La Rioja is one of the smallest autonomous regions in Spain. The region is best known for its Rioja wine, whose grape grows in the valley of the Rio Oja River.
In addition to the Rio Oja, the Ebro also flows through the area. It is the least populated region of Spain, with only 315,675 inhabitants (estimate from 2018). More than half of the inhabitants live in the capital Logroño, on the Ebro. The majority of the villages have a population of less than 200. Nevertheless, this small region is certainly worth a visit. The pilgrim route to Santiago de Compostela, for example, runs through this region and it also has much to offer culturally and gastronomically.
History of La Rioja
La Rioja has a rich history. The region was in the hands of the Celts, Basques, Romans and Moors before it became part of the kingdom of Pamplona. The area then fell under two provinces but was merged in 1833 under the same name as the capital. Only in 1982, after the introduction of democracy in Spain, did La Rioja become an autonomous region under its current name.
Capital Logroño is a must-see when you visit this area. Here you will find many memories from the past of the region and the old traditions. Since the Middle Ages, the city has served as a junction for trade and pilgrim routes. One of the attractions is the beautiful stone bridge Puente de Piedra over the Ebro. This was the bridge over which the pilgrims traditionally entered the city. In the old centre, there is also a pilgrim guest house and fountain and, still, many pilgrims. In addition to the many cathedrals and churches, you will find some baroque palaces here. The capital of the wine region is famous for the gastronomic area. The centre is littered with tapas restaurants. It is the place for tasty tapas or pintxos in Basque, and of course wine.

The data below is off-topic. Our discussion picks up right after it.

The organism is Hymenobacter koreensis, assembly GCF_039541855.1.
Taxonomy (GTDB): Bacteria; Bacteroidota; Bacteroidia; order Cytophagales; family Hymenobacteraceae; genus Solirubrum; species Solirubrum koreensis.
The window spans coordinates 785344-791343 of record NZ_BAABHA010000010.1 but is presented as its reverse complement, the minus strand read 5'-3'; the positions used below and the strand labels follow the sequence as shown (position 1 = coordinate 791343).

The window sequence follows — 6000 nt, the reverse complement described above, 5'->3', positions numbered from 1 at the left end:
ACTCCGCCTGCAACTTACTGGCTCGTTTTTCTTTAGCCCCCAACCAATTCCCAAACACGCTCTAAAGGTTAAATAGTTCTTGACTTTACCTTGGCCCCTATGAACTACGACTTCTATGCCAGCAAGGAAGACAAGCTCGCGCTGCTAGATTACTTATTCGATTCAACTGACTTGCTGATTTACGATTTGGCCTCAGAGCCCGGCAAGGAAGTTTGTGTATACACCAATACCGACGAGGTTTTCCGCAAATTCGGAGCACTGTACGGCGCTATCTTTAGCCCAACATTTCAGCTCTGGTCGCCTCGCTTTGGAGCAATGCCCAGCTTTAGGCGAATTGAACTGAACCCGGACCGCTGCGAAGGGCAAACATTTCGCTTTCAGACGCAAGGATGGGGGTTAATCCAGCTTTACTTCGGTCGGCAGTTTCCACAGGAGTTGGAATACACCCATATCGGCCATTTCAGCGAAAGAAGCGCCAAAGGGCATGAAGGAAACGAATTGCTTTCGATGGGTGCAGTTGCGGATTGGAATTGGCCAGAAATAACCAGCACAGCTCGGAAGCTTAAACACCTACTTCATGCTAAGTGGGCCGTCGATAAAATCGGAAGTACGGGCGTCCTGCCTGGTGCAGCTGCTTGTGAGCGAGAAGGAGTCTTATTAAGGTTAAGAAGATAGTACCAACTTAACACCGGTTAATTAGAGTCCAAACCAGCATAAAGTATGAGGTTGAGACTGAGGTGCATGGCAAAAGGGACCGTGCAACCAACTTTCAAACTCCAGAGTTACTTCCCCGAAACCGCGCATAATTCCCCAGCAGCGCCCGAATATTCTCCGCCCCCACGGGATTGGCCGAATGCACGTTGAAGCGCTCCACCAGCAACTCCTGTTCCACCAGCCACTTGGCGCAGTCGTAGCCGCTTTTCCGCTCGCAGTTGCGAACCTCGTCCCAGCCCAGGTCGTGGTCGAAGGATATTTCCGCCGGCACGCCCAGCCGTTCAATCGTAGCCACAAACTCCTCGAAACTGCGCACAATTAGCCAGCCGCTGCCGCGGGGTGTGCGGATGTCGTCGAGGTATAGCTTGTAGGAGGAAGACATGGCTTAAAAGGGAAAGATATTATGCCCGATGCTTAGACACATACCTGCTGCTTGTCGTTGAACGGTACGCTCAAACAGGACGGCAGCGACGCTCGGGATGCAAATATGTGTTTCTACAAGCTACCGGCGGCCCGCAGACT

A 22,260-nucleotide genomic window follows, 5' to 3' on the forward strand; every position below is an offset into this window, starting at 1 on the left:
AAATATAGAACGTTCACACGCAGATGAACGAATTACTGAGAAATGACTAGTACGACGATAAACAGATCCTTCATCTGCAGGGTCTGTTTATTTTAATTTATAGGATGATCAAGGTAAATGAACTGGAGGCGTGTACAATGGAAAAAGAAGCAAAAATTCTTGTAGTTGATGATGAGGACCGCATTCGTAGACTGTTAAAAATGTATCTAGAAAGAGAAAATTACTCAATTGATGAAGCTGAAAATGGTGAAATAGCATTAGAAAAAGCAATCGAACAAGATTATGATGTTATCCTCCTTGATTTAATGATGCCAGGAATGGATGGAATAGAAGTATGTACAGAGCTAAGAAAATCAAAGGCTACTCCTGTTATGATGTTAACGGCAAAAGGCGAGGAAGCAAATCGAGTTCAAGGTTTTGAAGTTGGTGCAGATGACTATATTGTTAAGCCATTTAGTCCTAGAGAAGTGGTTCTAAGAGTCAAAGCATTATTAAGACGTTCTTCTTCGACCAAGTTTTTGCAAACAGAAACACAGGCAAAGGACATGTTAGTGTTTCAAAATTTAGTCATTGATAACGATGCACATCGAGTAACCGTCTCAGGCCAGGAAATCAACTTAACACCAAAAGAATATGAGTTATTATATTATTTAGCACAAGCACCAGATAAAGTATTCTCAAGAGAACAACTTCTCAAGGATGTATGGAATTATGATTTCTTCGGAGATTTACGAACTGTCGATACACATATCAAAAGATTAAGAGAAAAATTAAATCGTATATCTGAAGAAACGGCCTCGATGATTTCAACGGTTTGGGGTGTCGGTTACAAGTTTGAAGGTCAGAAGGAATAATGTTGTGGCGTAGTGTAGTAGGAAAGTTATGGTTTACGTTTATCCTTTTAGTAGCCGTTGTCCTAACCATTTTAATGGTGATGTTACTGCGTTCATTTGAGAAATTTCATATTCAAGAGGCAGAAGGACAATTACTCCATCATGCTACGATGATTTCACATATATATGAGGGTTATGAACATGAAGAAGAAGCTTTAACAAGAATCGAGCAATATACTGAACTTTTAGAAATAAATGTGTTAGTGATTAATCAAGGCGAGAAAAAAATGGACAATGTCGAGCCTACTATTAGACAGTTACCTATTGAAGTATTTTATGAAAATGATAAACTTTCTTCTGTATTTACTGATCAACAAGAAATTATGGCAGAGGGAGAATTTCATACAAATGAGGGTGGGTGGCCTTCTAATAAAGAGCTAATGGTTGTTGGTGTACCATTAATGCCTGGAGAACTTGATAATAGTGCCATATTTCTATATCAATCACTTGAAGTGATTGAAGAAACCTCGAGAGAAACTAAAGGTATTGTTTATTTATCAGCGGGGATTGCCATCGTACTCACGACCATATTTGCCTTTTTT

In addition to the capital, the cities of Santo Domingo de la Calzada and Arnedo are worth seeing. In Santo Domingo de la Calzada you will find both the cathedral of San Millán de la Cogolla and the monasteries of San Millán Yuso and Suso. According to the historiography, the very first words ever written in Spanish in these monasteries. Suso and Yuso mean “higher” and “lower” in Old Castilian.
The monasteries have been on the UNESCO World Heritage List since 1997. Arnedo is a pre-Roman city founded by the Celts in the last part of the Stone Age. You can still find the site on the hill that protected the town. In the 8th century AD, Arnedo was the capital of one of the 26 Moorish provinces. Nowadays, it is an excellent place to visit.
Moreover, it is close to some nature reserves of La Rioja and the town of Enciso, the city where more than 1400 traces of dinosaurs have been found. The seven excavations can be visited free of charge. A park that you cannot miss is the beautiful nature reserve of Sierra de Cebollera. Here you will find impressive mountain landscapes, dense Mediterranean afforestation, unique animal species and mountain streams with waterfalls.